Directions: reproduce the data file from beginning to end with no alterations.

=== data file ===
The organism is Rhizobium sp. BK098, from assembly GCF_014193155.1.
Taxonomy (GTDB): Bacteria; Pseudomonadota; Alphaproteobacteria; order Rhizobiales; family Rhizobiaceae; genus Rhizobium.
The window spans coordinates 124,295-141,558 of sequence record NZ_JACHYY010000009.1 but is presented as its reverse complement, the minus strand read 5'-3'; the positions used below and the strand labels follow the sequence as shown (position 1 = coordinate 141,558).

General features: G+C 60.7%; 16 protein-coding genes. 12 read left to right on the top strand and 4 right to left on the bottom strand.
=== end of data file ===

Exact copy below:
The organism is Rhizobium sp. BK098, from assembly GCF_014193155.1.
Taxonomy (GTDB): Bacteria; Pseudomonadota; Alphaproteobacteria; order Rhizobiales; family Rhizobiaceae; genus Rhizobium.
The window spans coordinates 124,295-141,558 of sequence record NZ_JACHYY010000009.1 but is presented as its reverse complement, the minus strand read 5'-3'; the positions used below and the strand labels follow the sequence as shown (position 1 = coordinate 141,558).

General features: G+C 60.7%; 16 protein-coding genes. 12 read left to right on the top strand and 4 right to left on the bottom strand.